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Old 01-19-2010   #21
The Pencil Neck
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Default Re: Why I am against taking RBs high in the draft

People are talking about DEs and LBs and drafting them high... and I know this isn't the greatest stat to use and that there are a zillion mitigating circumstances... but let's look at where the top 10 sackers were drafted.

Elvis Dumerville - 4th round
Jared Allen - 4th round
Dwight Freeney - 1st round
LaMarr Woodley - 2nd round
Will Smith - 1st round
Trent Cole - 5th round
Andre Carter - 1st round
Brian Orakpo - 1st round
Demarcus Ware - 1st round
Julius Peppers - 1st round

Still a lot of high draft picks, but there's more of a showing for the lower rounds.

Linebackers and linemen (both OL and DL) generally have longer careers than running backs but they can also be developed more. Running backs can usually come in and be starting the first year. A really good running back can make a moderate line look good... and vice versa.
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Old 01-19-2010   #22
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Default Re: Why I am against taking RBs high in the draft

Quote:
Originally Posted by The Pencil Neck View Post
People are talking about DEs and LBs and drafting them high... and I know this isn't the greatest stat to use and that there are a zillion mitigating circumstances... but let's look at where the top 10 sackers were drafted.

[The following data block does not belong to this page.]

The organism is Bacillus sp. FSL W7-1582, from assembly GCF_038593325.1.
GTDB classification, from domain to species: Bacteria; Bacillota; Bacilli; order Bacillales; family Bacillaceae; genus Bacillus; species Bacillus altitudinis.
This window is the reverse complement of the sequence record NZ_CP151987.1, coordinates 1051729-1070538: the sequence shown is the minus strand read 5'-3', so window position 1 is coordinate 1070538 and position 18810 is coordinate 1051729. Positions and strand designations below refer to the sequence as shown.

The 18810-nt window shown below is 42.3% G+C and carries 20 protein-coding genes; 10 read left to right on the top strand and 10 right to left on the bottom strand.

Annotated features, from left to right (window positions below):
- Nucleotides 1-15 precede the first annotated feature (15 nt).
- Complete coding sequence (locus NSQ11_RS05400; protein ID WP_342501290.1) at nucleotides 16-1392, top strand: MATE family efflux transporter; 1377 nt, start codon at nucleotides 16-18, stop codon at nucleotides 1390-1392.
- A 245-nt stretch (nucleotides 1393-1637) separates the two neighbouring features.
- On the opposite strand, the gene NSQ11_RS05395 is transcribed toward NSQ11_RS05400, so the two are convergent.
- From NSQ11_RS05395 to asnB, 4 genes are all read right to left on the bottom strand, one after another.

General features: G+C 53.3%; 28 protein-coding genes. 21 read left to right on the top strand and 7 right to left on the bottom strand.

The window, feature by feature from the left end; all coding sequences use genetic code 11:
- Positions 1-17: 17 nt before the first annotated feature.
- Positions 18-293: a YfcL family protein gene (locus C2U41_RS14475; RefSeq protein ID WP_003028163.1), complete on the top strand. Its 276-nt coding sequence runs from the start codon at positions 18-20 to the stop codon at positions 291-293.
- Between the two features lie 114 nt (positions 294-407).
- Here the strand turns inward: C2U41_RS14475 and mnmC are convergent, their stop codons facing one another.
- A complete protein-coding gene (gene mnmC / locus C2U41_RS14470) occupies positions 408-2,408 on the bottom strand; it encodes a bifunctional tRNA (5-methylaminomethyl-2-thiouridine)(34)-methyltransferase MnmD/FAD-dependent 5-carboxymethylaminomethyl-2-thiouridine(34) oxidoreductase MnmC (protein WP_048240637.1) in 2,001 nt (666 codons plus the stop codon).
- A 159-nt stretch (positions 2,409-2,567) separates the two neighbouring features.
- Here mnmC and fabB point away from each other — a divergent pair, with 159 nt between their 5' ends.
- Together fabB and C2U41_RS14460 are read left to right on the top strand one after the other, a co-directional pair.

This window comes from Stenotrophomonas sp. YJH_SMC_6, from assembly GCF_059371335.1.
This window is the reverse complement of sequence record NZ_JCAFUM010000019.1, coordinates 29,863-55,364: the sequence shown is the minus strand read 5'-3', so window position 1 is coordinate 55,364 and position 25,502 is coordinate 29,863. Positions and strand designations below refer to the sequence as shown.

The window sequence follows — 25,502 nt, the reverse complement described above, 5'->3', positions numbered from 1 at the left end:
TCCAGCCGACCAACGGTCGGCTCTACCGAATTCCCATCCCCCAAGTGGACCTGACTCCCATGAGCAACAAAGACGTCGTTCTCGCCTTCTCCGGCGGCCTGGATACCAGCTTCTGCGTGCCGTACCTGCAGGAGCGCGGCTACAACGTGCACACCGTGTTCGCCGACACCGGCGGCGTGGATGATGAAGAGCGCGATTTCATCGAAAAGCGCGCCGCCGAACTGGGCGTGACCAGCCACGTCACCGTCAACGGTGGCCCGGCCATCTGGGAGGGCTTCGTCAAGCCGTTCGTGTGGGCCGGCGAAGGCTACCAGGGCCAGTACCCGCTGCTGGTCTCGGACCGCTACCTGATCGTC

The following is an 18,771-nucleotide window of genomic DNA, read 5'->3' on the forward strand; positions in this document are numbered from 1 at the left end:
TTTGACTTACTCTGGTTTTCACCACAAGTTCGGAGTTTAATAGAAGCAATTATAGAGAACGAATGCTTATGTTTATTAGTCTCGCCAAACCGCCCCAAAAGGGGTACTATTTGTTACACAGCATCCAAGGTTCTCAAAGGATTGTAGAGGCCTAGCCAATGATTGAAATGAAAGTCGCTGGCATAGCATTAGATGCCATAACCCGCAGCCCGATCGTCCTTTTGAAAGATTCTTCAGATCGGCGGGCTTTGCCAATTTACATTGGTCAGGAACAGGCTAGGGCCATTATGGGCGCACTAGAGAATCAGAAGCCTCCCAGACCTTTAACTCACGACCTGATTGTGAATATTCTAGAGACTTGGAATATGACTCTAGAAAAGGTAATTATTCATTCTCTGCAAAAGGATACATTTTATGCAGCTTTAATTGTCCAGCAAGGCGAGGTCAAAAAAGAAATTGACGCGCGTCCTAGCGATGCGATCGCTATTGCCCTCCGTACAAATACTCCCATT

Elvis Dumerville - 4th round
Jared Allen - 4th round
Dwight Freeney - 1st round
LaMarr Woodley - 2nd round
Will Smith - 1st round
Trent Cole - 5th round
Andre Carter - 1st round
Brian Orakpo - 1st round
Demarcus Ware - 1st round
Julius Peppers - 1st round

Still a lot of high draft picks, but there's more of a showing for the lower rounds.

Linebackers and linemen (both OL and DL) generally have longer careers than running backs but they can also be developed more. Running backs can usually come in and be starting the first year. A really good running back can make a moderate line look good... and vice versa.
Like you said, there's a ton of circumstances to look at. What players do they have around them? What defense strategy is the DC using?

Another thing is, looking at the players career stats, what sort of trend can be extrapolated? Do DE's drafted early have higher sack totals earlier in their career than those drafted mid-late round? This MAY help reflect a player's (or what round he was selected in) development.

Jared Allen has produced since his first season. But I would suspect that the avg. 4th round DE may take a few years before becoming acclimated to the NFL. I'd put any 5 year veteran on equal footing regardless of what round he was selected in. Early in their careers, I'd suspect a 1st/2nd round DE would consistently outproduce a 4th/5th round DE, with all else equal. I think the round they go in partly displays what the GM believes their length to impact (LTI) is... or how long/short they believe that player will produce for the team.
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Old 01-19-2010   #23